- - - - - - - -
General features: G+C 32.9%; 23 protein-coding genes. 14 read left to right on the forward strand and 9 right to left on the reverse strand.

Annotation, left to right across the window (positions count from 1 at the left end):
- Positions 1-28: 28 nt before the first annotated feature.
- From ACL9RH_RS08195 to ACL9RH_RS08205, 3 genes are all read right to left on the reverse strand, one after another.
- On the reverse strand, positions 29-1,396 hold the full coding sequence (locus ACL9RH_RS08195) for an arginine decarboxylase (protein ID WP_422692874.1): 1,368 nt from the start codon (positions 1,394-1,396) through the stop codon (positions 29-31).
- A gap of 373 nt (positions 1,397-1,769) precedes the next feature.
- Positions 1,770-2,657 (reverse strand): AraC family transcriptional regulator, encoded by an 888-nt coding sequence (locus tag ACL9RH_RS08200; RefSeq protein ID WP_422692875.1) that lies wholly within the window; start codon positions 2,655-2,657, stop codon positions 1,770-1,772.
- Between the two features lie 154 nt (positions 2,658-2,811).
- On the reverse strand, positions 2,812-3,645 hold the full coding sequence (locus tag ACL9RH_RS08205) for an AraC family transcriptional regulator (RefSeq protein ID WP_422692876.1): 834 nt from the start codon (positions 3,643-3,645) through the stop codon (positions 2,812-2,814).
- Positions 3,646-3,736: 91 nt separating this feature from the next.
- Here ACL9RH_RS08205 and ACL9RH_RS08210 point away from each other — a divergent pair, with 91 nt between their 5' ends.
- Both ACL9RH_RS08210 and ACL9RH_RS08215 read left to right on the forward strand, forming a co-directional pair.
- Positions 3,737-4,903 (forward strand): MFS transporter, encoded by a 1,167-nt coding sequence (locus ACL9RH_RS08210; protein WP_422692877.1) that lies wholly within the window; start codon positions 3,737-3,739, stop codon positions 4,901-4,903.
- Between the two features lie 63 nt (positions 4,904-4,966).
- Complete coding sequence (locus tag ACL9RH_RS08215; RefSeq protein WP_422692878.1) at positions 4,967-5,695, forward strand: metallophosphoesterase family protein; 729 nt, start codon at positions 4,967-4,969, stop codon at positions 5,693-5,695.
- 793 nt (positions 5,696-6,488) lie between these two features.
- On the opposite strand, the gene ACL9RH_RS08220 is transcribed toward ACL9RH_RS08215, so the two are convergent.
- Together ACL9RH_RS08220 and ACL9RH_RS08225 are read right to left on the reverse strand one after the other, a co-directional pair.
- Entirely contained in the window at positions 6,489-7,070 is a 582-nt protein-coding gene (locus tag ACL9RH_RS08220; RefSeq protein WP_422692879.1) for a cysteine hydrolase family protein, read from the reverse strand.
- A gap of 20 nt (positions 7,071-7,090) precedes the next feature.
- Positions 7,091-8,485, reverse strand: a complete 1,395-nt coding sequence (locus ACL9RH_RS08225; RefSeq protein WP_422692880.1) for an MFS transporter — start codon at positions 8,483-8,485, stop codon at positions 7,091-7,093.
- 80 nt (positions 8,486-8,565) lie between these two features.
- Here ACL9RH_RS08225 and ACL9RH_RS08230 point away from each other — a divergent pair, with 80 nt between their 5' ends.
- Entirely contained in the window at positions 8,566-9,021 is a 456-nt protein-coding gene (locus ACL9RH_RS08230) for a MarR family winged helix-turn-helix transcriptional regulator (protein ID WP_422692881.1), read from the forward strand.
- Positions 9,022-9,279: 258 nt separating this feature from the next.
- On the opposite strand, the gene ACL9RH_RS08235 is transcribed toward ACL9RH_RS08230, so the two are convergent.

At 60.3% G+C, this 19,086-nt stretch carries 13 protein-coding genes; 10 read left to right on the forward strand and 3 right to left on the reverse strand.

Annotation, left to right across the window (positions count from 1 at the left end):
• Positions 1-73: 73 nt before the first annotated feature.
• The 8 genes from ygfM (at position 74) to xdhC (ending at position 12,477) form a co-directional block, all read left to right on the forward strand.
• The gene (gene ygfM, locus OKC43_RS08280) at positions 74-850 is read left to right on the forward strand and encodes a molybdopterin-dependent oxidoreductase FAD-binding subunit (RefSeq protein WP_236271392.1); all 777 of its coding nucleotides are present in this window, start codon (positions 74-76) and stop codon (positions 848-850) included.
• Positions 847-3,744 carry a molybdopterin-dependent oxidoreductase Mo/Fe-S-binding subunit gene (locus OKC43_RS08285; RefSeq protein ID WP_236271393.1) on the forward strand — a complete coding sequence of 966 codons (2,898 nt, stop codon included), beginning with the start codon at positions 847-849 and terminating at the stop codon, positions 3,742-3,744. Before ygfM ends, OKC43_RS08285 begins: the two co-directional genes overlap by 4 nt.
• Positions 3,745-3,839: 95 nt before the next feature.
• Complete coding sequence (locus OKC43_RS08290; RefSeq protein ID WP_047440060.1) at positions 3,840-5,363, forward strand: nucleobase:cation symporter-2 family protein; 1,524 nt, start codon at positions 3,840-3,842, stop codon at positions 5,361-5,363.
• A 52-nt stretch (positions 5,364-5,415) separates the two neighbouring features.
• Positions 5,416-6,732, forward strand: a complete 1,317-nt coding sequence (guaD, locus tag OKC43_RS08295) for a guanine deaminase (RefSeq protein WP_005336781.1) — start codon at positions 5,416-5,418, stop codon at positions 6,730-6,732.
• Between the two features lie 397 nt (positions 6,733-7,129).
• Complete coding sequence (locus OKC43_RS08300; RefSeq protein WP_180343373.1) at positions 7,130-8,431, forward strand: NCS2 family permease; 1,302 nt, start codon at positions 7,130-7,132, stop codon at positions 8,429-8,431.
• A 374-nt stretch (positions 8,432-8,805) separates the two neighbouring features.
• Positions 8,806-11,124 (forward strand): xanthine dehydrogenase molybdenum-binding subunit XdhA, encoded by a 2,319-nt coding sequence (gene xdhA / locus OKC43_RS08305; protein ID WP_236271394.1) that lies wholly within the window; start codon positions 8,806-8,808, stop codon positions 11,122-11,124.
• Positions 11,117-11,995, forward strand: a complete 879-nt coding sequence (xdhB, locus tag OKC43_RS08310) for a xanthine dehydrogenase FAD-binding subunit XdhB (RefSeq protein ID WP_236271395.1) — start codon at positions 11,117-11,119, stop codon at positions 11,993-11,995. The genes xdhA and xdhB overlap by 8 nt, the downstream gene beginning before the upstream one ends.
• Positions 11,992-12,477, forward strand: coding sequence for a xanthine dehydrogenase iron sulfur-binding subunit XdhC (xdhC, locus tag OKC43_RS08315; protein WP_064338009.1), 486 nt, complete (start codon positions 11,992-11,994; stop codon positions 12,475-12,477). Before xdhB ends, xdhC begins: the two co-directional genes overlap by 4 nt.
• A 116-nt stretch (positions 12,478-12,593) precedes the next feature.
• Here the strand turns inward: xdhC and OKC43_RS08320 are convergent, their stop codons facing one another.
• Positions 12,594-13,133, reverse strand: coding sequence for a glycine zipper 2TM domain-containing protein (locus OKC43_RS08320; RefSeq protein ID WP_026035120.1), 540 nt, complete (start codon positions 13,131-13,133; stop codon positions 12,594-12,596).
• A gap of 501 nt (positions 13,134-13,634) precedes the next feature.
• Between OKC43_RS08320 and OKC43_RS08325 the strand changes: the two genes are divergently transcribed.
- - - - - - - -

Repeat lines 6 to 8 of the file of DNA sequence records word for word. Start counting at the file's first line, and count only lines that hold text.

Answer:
- A gap of 373 nt (positions 1,397-1,769) precedes the next feature.
- Positions 1,770-2,657 (reverse strand): AraC family transcriptional regulator, encoded by an 888-nt coding sequence (locus tag ACL9RH_RS08200; RefSeq protein ID WP_422692875.1) that lies wholly within the window; start codon positions 2,655-2,657, stop codon positions 1,770-1,772.
- Between the two features lie 154 nt (positions 2,658-2,811).